Frank Kermode argues that we are "men in the middest," that is, we find ourselves in the middle of things, at a temporal point that is really of no consequence at all. The kind of time we experience is "successive"; it passes, without any kind of special meaning or organization. But being "in the middest" is not so bad if we can convince ourselves that the time we experience has a special relationship to a beginning and an end; if we can define it in terms of the "tick" and the "tock" in the illustration above. We're always expecting the apocalypse, he notes--think of Y2K, or Heaven's Gate, or the apocalyptic frenzy of 1666 (for obvious numeric reasons), or 2012--and for this reason we convince ourselves that we are living in special times. But when the date of the apocalypse appears, the compulsion is so strong that true believers merely chalk it up to a mathematical error and calculate a new date. The danger, he says, comes from when we let what is an obvious fiction become real for us, and he singles out authors like Ezra Pound and Wyndham Lewis for falling for exactly this kind of fiction in the form of mid-century fascism.
But The Sense of an Ending is a set of lectures on literary theory, not cultural theory, and so most of what Kermode writes about is how this need to occupy the space between the "tick" and "tock" appears in fiction. One of the simplest and strongest claims Kermode makes is that there is a natural relationship between literary fictions and other fictions; the novels we write are not so very different from the way we think about time outside of them. The most sophisticated novels engage in peripeteia--the falsification of our expectations of plot which make our fictions seem more realistic to us--but still, they satisfy our notions that the beginning, middle, and end progress in a logical, related, and meaningful way. This is something all literary fiction does:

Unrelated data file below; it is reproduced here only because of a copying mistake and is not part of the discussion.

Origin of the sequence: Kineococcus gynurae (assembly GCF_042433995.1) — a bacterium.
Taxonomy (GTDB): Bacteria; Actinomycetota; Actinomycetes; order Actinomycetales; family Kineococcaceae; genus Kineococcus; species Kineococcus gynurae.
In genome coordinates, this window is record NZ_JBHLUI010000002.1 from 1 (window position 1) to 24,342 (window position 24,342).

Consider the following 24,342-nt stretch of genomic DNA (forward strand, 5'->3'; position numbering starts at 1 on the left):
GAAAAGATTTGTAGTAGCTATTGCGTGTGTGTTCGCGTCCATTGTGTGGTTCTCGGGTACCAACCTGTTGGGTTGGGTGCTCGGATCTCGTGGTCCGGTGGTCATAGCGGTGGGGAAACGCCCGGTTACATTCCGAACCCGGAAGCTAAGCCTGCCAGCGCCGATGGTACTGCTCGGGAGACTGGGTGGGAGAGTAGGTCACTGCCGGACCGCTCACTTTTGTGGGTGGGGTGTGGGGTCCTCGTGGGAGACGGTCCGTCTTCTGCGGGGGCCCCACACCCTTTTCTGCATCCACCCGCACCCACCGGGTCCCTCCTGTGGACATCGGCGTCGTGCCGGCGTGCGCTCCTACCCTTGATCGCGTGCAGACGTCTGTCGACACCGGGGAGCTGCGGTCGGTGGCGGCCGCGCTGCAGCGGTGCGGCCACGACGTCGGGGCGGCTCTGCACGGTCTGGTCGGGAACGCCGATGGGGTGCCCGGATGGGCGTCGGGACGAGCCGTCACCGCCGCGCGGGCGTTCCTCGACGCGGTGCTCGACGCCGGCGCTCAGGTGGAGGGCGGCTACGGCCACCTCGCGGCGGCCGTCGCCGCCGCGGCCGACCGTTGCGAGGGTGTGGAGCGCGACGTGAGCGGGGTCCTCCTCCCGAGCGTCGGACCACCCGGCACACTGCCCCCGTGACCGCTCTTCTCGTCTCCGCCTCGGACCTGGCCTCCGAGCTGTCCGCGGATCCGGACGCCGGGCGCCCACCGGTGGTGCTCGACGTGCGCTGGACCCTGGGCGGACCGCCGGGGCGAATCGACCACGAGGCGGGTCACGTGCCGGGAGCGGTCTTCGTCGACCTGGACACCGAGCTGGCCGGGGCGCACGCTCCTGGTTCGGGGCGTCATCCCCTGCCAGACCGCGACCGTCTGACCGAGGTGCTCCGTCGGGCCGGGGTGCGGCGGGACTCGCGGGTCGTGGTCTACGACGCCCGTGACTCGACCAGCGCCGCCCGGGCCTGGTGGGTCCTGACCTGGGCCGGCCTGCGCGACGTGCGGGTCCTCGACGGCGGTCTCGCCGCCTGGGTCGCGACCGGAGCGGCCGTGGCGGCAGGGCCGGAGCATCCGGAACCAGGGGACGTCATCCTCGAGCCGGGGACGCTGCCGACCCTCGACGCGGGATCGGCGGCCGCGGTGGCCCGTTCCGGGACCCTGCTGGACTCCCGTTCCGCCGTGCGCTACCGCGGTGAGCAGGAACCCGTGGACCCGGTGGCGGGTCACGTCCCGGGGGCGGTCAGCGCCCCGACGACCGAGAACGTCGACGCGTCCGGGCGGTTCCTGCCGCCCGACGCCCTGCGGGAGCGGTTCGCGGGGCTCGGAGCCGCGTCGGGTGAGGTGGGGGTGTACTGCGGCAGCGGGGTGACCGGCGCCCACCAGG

One remembers the comic account of this antipathy in Iris Murdoch's Under the Net, one of the few truly philosophical novels in English; truth would be found only in a silent poem or a silent novel. As soon as it speaks, begins to be a novel, it imposes causality and concordance, development, character, a past which matters and a future within certain broad limits determined by the project of the author rather than that of the characters. They have their choices, but the novel has its end.
I read The Sense of an Ending for my thesis, which was on ideas of time in the work of John Milton, and it really illuminated Milton's work for me. Milton was a believer in apocalypticism; he really thought that Cromwell's ascent to power would usher in the thousand-year reign of Christ. Cromwell's failures were intensely disappointing to Milton, and the need to make his own life fit in between the "tick" and the "tock" is everywhere in Milton. The saddest, most powerful parts of work are about adjusting to the sense of being "in the middest," and the fear that the time which he lives through has no meaning or significance at all. But Kermode's observations help make sense of all sorts of literature, and they are as incisive today as they were when they were published in 1965.